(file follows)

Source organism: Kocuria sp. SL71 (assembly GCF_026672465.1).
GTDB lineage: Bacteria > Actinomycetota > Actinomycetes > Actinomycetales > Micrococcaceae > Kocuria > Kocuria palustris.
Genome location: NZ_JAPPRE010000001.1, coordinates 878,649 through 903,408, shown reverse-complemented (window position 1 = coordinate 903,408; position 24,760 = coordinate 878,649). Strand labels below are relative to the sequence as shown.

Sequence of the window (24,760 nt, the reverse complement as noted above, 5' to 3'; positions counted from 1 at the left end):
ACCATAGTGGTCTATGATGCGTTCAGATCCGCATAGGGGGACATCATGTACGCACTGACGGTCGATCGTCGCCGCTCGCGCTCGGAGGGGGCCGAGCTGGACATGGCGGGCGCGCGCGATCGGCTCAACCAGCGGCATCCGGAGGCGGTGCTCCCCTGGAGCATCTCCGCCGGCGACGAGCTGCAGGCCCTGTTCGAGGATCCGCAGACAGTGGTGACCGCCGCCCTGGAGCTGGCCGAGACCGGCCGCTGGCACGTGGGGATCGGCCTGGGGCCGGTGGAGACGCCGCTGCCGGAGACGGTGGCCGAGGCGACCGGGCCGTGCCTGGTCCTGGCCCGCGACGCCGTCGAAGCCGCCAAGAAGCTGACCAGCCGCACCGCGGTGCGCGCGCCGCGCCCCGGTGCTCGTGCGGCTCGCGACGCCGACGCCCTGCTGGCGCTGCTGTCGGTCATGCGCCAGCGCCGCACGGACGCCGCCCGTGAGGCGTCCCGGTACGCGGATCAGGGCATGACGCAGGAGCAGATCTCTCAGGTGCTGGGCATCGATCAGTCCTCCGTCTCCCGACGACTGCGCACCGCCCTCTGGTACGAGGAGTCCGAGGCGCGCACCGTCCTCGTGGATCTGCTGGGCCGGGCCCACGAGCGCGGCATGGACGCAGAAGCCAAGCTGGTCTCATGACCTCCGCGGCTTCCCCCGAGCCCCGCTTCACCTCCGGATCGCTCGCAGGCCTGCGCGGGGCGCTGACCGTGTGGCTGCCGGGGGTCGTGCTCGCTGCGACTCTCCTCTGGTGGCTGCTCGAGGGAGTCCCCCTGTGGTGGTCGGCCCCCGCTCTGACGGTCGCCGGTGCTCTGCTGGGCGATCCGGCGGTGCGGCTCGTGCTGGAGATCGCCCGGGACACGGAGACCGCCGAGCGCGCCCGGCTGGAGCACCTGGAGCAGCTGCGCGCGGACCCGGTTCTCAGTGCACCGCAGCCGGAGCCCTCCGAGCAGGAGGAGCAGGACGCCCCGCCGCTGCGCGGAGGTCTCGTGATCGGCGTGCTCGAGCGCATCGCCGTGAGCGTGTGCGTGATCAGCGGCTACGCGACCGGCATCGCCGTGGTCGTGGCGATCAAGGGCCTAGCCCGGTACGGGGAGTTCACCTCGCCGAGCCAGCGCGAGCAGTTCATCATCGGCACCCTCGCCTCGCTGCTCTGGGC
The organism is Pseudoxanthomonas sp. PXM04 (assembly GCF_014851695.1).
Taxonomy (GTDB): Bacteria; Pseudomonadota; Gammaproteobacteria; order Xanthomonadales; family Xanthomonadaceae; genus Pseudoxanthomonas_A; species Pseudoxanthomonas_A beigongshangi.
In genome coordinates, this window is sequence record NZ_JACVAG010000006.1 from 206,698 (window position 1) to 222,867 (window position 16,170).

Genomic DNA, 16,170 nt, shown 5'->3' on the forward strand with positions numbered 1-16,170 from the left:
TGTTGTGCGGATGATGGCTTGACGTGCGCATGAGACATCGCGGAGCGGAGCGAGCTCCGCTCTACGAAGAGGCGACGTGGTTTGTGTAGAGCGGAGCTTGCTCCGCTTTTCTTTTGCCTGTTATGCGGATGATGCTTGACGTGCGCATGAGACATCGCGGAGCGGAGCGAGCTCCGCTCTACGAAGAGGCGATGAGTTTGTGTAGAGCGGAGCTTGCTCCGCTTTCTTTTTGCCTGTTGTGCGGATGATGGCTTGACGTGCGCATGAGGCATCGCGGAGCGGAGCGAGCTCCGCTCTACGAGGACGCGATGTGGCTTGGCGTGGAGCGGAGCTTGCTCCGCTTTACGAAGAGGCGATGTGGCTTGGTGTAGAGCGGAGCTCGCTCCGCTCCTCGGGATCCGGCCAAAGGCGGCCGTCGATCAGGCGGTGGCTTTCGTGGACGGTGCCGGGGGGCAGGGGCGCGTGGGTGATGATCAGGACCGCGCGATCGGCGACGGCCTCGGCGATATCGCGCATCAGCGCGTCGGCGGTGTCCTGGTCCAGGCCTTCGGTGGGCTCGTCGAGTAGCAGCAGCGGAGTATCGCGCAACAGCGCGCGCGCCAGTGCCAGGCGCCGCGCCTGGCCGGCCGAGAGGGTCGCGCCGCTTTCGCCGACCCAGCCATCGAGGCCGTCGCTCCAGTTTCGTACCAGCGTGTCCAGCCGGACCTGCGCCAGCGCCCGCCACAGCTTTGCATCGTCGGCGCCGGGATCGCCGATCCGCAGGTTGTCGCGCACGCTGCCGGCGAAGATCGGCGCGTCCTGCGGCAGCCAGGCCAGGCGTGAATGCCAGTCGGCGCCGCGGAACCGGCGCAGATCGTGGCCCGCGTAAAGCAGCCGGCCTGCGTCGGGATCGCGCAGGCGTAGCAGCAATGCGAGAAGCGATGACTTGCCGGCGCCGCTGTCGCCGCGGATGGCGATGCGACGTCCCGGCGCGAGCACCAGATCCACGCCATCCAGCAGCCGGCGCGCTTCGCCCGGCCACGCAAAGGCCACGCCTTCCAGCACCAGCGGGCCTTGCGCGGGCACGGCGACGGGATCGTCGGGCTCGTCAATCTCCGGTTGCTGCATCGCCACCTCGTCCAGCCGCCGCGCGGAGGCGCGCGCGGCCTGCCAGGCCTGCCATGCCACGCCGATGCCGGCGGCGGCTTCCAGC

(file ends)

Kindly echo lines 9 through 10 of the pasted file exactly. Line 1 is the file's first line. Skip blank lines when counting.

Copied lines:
Genomic DNA, 16,170 nt, shown 5'->3' on the forward strand with positions numbered 1-16,170 from the left:
TGTTGTGCGGATGATGGCTTGACGTGCGCATGAGACATCGCGGAGCGGAGCGAGCTCCGCTCTACGAAGAGGCGACGTGGTTTGTGTAGAGCGGAGCTTGCTCCGCTTTTCTTTTGCCTGTTATGCGGATGATGCTTGACGTGCGCATGAGACATCGCGGAGCGGAGCGAGCTCCGCTCTACGAAGAGGCGATGAGTTTGTGTAGAGCGGAGCTTGCTCCGCTTTCTTTTTGCCTGTTGTGCGGATGATGGCTTGACGTGCGCATGAGGCATCGCGGAGCGGAGCGAGCTCCGCTCTACGAGGACGCGATGTGGCTTGGCGTGGAGCGGAGCTTGCTCCGCTTTACGAAGAGGCGATGTGGCTTGGTGTAGAGCGGAGCTCGCTCCGCTCCTCGGGATCCGGCCAAAGGCGGCCGTCGATCAGGCGGTGGCTTTCGTGGACGGTGCCGGGGGGCAGGGGCGCGTGGGTGATGATCAGGACCGCGCGATCGGCGACGGCCTCGGCGATATCGCGCATCAGCGCGTCGGCGGTGTCCTGGTCCAGGCCTTCGGTGGGCTCGTCGAGTAGCAGCAGCGGAGTATCGCGCAACAGCGCGCGCGCCAGTGCCAGGCGCCGCGCCTGGCCGGCCGAGAGGGTCGCGCCGCTTTCGCCGACCCAGCCATCGAGGCCGTCGCTCCAGTTTCGTACCAGCGTGTCCAGCCGGACCTGCGCCAGCGCCCGCCACAGCTTTGCATCGTCGGCGCCGGGATCGCCGATCCGCAGGTTGTCGCGCACGCTGCCGGCGAAGATCGGCGCGTCCTGCGGCAGCCAGGCCAGGCGTGAATGCCAGTCGGCGCCGCGGAACCGGCGCAGATCGTGGCCCGCGTAAAGCAGCCGGCCTGCGTCGGGATCGCGCAGGCGTAGCAGCAATGCGAGAAGCGATGACTTGCCGGCGCCGCTGTCGCCGCGGATGGCGATGCGACGTCCCGGCGCGAGCACCAGATCCACGCCATCCAGCAGCCGGCGCGCTTCGCCCGGCCACGCAAAGGCCACGCCTTCCAGCACCAGCGGGCCTTGCGCGGGCACGGCGACGGGATCGTCGGGCTCGTCAATCTCCGGTTGCTGCATCGCCACCTCGTCCAGCCGCCGCGCGGAGGCGCGCGCGGCCTGCCAGGCCTGCCATGCCACGCCGATGCCGGCGGCGGCTTCCAGC